4 days ago Last updated November 21st, 2020 40 Reads share

5 Things To Consider When You’re Investing in an Enterprise-Grade Server for Your Business

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Whether you’re a small or medium-sized enterprise, you need a server to help scale your needs. Today, most businesses use servers (shared computers) to enhance the access of shared resources and data within an organization. Some of the common server applications include web, email hosting, and a central location for files people use to perform their daily tasks.

What’s more, business servers have become an integral component of the modern business realm that it’s almost impossible to thrive without them. However, be sure not to pay for resources that could offer no solution to your business.

Ensure you have enough hardware to handle the traffic increase because once a marketing campaign kicks off, you’ll likely experience increased online traffic. For that matter, you need a server that can effectively deal with these exponential changes. Understanding how to choose the best server can benefit you in many ways.

Here are the top five things to keep in mind when investing in an enterprise-grade server for your business.

Your Budget

If you’re looking to get an effective modern platform like Linux on POWER, you first need to determine your budget. Evaluating your current financial condition is essential as it can help you know what you can comfortably spend. If you don’t develop a viable budget, it will be difficult to narrow your needs. Keep in mind that light, small servers cost a few hundred dollars, whereas more powerful business servers can cost thousands of dollars.

Although your budget is a primary consideration, remember the type of server you choose will greatly depend on your business needs. Avoid what you can’t afford and get something within your budget range to avoid overstretching yourself.

The Type of Your Server

The primary server types include on-site on cloud servers. Both of these platforms are designed for different purposes, and they come with their benefits and drawbacks. Typically, on-site servers often require setup, an access-controlled space, and maintenance. They also tend to have a limited lifespan. However, on-site servers are highly secure and easy to configure.

On the other hand, cloud servers are considered more convenient because users can access them from any part of the universe. These servers are also relatively fast and more secure, although the physical maintenance and security rely on someone else. Subsequently, if your business is subject to regulatory requirements, you may need to take caution because file transfer from the cloud is relatively lower.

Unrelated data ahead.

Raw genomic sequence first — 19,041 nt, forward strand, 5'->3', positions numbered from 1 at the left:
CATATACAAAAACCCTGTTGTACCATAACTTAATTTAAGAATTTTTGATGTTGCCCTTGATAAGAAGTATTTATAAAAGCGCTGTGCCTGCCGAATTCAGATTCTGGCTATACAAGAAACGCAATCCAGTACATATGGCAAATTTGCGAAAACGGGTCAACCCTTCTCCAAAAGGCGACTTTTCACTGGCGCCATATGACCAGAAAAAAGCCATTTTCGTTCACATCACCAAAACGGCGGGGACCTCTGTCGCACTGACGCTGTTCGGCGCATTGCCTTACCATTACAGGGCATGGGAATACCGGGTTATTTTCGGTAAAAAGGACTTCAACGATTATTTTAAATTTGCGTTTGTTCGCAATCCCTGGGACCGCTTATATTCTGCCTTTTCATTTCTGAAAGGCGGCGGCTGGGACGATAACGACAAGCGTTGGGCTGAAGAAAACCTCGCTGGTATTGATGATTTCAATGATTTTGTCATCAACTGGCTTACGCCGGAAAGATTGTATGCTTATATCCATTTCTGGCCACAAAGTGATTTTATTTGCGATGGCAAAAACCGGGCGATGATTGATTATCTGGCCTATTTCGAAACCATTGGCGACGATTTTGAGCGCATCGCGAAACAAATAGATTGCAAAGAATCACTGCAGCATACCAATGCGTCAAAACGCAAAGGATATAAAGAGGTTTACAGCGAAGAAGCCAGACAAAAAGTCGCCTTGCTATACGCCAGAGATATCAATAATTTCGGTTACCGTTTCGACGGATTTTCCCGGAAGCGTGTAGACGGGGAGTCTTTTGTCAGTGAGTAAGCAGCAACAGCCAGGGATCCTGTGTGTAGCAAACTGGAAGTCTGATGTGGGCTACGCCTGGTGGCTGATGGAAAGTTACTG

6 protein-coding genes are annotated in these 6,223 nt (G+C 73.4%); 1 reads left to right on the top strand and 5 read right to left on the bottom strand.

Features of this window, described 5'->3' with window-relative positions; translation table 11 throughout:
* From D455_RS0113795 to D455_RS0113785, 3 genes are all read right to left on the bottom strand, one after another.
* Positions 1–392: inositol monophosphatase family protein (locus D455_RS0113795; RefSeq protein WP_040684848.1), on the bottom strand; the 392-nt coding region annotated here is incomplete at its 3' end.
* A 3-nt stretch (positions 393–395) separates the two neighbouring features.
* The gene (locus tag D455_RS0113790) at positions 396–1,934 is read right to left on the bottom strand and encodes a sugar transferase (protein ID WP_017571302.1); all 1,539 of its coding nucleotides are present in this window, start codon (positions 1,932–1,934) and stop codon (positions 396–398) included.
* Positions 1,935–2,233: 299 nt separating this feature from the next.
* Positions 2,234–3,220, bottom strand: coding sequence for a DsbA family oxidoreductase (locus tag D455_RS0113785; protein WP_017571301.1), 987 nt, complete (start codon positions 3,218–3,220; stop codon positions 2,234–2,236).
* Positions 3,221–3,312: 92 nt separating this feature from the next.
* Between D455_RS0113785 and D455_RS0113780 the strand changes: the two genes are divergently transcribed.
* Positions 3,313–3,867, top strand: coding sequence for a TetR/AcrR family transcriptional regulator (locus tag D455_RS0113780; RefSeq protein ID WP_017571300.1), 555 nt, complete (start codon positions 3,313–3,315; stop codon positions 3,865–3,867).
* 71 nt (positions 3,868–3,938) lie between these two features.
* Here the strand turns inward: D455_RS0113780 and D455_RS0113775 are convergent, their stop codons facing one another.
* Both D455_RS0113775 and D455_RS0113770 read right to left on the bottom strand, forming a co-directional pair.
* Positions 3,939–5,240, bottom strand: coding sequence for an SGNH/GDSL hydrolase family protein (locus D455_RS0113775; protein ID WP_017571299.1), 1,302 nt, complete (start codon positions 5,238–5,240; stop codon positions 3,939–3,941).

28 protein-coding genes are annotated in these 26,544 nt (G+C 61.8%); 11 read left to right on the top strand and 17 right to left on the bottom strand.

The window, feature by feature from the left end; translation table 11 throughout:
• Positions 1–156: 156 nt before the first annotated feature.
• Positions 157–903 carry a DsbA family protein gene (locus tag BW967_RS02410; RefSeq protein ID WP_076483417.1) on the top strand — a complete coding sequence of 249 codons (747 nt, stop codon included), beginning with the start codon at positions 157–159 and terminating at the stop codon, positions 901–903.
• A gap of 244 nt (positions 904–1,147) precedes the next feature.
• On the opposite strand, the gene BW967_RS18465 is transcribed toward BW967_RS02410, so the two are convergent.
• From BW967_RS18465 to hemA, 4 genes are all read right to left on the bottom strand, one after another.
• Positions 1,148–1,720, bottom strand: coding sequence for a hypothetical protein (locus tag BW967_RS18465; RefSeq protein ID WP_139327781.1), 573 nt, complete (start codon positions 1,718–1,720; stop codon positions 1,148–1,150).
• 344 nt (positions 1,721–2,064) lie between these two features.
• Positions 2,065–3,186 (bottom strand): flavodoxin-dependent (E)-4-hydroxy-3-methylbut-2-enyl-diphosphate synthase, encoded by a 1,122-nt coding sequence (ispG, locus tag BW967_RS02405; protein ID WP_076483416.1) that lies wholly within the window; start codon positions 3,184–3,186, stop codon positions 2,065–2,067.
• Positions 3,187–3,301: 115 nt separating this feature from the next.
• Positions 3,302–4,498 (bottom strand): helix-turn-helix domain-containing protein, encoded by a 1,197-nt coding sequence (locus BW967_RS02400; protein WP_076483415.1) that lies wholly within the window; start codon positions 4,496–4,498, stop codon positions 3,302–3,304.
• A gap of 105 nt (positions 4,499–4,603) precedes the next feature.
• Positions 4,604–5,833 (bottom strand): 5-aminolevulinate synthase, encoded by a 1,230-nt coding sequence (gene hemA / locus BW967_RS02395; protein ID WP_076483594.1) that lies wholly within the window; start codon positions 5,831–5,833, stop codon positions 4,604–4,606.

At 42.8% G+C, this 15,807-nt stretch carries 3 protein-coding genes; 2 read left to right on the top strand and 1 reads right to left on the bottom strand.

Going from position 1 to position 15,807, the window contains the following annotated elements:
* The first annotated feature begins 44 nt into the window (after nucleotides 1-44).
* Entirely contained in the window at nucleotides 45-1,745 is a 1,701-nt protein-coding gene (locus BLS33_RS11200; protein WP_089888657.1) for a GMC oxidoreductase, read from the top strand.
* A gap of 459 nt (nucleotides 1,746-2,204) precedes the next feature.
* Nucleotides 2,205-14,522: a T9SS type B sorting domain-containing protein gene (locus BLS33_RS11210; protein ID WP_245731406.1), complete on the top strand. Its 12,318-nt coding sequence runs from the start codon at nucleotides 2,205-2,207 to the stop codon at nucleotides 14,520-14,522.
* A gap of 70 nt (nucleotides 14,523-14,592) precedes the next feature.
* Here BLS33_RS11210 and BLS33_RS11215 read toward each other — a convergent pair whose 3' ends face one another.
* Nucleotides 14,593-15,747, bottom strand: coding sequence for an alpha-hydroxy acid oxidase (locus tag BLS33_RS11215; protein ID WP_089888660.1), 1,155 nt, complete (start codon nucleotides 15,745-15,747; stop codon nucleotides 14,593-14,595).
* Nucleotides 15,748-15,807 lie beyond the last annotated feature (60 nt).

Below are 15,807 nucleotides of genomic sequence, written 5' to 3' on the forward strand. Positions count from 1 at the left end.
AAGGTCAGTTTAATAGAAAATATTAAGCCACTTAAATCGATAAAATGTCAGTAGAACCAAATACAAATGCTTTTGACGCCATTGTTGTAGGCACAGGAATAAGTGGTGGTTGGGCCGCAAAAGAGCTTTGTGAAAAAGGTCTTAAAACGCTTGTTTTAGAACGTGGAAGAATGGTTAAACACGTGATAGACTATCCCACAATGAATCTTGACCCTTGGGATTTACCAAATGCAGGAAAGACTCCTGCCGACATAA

Server Maintenance

Like other systems in your company, your server will need some maintenance services. At this point, you’ll need to work hand in hand with your IT support team to ensure everything runs smoothly. This is particularly important if you select an on-site server that needs physical servicing. And although the cloud server is maintained by someone else, it’s not enough reason to assume everything will be taken care of. You need to figure out the best ways to maintain your server once it’s set up.

Power Source

Another critical thing to consider before getting a server is its power. You need to find a powerful server to provide you with more resources you need to improve your business. An effective server could contain several processors that can simultaneously manage a large amount of data and host dozens of users. A dedicated server is also likely to have large hard drives, multiple storage options, and aggressive graphic cards. What’s more, this platform can allow you to manage the infrastructure of an intricate e-commerce platform as well as several other concurrent business applications.

Speed and Scalability

An effective enterprise-grade server should provide high-speed solutions. It should be built to be fast without additional processing delays between data requests and the operating system.

Furthermore, the server should have little to no chance of losing resources. Instead, it should be able to isolate data streams in a dedicated environment. Additionally, you examine the server’s scalability. Can it be scaled to integrate additional systems? For instance, upgrading an on-site box is relatively harder than scaling a cloud-based server.

When it comes to investing in a server, you want to get a system that can scale up together with your business. Failure to which, you might need to spend more on down the line due to drastic hardware changes.

Server room -DepositPhotos
Linda Williams

Linda Williams

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